Image showing the most detailed 3D half view of SARS CoV-2 virion.
In a recent preliminary research (not peer-reviewed yet), two teams of researchers found a second protein that SARS-CoV-2 uses to enter human cells.
The spike protein (S) of the SARS-CoV-2 is all responsible for host cell attachment and penetration. Prior to its entry and infection of cells, by S protein on its surface, the SARS-CoV-2 virus binds to angiotensin-converting enzyme 2 (ACE2). ACE2 acts as a cellular doorway – a receptor – for the virus that causes COVID-19.
Research on the development and design of antiviral drug/ vaccine of SARS-CoV-2 are primarily focused on blocking/ treating the virus from easily entering into the host cell which is responsible for the infection. They are mainly focused on S-protein structure and its connection to ACE2 receptors.
The viral glycoprotein (carbohydrate groups of proteins attached to the polypeptide chain) is synthesized as a precursor in infected cells and, to be active, they must be cleaved to two associated polypeptides: S1 and S2.
Teams of researchers found in addition to engaging the known receptor ACE2 S1, one of the two associated polypeptides, can bind to neuropilin-1 (NRP1) through the canonical C-end rule (CendR) mechanism.
The research work was published in the journal bioRxiv.
In the S protein of SARS-CoV-2, there is the presence of a polybasic sequence motif, called Arg-Arg-Ala-Arg (RRAR), but in SARS-CoV, this polybasic sequence is all absent. This sequence motif conforms to the C-end rule, which means that the C-terminal sequence may allow the protein to associate with cell surface neuropilin-1 and neuropilin-2 (NRP2) receptors.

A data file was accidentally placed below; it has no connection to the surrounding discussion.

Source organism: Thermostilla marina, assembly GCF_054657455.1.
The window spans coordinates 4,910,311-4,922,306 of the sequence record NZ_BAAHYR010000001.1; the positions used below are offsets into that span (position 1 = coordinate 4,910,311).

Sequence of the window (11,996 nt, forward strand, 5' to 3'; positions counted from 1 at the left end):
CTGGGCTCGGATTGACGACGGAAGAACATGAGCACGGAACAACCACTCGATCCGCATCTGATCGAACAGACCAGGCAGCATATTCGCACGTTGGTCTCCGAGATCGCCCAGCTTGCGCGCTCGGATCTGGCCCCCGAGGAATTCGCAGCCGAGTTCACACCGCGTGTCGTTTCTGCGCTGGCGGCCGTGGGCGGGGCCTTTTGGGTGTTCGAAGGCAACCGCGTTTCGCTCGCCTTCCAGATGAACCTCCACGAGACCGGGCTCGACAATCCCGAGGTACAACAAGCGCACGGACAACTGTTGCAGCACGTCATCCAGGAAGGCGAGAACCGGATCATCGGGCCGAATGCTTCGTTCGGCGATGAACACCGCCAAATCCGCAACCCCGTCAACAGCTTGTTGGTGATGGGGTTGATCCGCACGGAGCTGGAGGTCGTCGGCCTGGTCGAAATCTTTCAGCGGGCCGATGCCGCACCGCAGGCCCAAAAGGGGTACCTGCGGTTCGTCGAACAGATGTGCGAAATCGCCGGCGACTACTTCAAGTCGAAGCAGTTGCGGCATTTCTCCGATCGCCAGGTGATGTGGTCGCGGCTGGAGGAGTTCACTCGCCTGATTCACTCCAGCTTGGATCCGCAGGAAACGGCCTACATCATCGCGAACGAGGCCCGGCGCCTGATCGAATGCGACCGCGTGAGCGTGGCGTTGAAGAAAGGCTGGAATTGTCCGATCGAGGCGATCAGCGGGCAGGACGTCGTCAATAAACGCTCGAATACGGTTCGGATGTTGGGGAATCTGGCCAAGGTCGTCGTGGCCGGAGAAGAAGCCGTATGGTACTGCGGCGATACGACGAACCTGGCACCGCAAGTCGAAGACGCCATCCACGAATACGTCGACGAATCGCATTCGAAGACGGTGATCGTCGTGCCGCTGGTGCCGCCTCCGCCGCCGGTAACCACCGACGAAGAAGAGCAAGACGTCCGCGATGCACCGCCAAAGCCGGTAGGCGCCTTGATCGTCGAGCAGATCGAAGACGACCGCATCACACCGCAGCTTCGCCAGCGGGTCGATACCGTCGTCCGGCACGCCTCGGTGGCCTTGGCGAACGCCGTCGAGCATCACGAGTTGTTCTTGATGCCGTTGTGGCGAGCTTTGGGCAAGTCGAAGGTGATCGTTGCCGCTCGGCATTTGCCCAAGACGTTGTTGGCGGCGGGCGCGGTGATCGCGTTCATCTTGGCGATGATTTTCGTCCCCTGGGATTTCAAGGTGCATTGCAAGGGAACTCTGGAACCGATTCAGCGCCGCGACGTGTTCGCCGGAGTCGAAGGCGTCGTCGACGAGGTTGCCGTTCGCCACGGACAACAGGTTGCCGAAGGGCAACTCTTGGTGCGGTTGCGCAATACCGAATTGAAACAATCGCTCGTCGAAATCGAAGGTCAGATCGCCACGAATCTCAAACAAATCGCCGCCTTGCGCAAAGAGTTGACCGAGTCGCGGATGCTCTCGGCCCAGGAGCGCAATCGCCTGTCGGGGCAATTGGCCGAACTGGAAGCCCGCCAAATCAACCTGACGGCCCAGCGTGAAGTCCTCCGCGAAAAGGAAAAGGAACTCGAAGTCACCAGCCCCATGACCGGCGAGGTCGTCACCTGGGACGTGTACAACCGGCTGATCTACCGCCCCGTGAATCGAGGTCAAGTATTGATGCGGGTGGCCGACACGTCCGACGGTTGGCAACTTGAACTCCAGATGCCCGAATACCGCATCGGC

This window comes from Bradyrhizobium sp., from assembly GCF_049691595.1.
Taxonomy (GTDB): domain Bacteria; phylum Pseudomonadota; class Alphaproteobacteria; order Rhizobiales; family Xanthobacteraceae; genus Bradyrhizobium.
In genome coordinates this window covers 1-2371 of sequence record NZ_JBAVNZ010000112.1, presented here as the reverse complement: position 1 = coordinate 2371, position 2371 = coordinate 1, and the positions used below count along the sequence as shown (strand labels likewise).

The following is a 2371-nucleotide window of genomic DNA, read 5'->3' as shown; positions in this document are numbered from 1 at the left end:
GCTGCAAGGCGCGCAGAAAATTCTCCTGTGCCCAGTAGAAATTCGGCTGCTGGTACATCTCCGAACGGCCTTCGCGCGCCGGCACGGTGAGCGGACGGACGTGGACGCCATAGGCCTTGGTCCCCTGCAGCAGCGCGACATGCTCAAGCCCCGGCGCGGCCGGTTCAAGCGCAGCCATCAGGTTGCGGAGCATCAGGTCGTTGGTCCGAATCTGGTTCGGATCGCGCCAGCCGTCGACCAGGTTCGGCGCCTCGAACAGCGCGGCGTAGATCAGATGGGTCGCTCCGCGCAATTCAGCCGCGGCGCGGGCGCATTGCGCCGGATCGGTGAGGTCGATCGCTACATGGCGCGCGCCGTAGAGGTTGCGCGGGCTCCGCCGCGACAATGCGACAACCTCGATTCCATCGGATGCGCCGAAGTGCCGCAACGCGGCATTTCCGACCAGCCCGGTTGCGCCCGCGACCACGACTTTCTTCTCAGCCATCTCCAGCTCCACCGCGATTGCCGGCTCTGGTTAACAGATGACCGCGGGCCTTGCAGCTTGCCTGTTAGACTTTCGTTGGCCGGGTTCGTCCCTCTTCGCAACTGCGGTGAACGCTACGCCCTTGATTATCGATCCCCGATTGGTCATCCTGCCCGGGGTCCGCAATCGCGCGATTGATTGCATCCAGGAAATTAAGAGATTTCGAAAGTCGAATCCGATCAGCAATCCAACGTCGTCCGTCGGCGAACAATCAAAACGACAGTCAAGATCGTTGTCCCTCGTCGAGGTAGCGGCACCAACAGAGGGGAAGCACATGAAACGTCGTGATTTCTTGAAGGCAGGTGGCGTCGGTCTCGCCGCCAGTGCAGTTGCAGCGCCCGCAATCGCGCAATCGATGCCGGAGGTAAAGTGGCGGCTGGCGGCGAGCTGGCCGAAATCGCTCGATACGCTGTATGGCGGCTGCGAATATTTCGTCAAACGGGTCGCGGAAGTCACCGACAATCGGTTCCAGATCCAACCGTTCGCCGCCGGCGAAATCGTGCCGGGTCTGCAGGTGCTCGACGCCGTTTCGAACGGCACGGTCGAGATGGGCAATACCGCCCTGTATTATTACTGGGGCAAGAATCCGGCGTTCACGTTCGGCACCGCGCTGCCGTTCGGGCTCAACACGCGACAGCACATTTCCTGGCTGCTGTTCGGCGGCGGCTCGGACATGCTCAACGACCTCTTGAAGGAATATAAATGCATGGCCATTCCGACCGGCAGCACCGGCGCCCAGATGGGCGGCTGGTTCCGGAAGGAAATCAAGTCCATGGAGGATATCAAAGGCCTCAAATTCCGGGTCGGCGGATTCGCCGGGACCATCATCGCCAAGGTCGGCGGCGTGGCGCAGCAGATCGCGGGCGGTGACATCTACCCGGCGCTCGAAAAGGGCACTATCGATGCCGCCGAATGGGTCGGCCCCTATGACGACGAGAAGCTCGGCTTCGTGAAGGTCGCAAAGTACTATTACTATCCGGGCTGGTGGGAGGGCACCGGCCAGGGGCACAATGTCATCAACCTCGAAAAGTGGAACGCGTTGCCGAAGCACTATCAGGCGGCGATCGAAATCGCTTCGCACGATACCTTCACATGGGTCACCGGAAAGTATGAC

The team engineered a HEK293T cell line to stably express SARS-CoV-2 S protein and explore the possible association of the SARS-CoV-2 S1 protein with neuropilins.
Human embryonic kidney 293 cells (HEK293 cell) are a specific cell line originally derived from human embryonic kidney cells grown in tissue culture and HEK 293T is one of the variants of HEK293 cell.
Earlier, scientists confirmed that the SARS-CoV-2, virus which causes COVID-19, is mutating and even identified 6,822 mutations of SARS-CoV-2. But their study suggests us not to panic.
Tagging NPR1 at the C-terminus with GFP (NRP1-GFP) researchers found that NRP1-GFP was associated with a number of proteins some of which could be S1-processed versions of the S protein.
Further analysis showed that the SARS-CoV-2 S-protein binds to cell surface receptor NRP1 via the S1 CendR motif generated by the furin cleavage of S1/S2. This basically signifies that a host cell surface neuropilin-1 (NRP1) is also responsible for the SARS-CoV-2 infection.
Also, in a second study published in bioRxiv (have not been peer-reviewed yet) observed that the cellular receptor neuropilin-1 (NRP1) significantly potentiates SARS-CoV-2 infectivity.
Researchers from the Technical University of Munich, Germany, and colleagues performed experiments in mice and determined whether NRPs could provide a pathway for virus entry into the brain through the olfactory system. The team explored SARS-CoV-2 isolated from COVID-19 patients from the Helsinki University Hospital.
They practically observed that NRP1 assists the entry of virus-sized particles into the central nervous system.
RNA viruses such as SARS-CoV-2 have a remarkable ability to adapt to their host environment by generating adaptive mutations in a short period.
Though more verifications are needed to be confirmed, researchers are hopeful that this preliminary study will be helpful to conduct more research on this topic and will assist in developing and designing the antiviral drug/vaccine.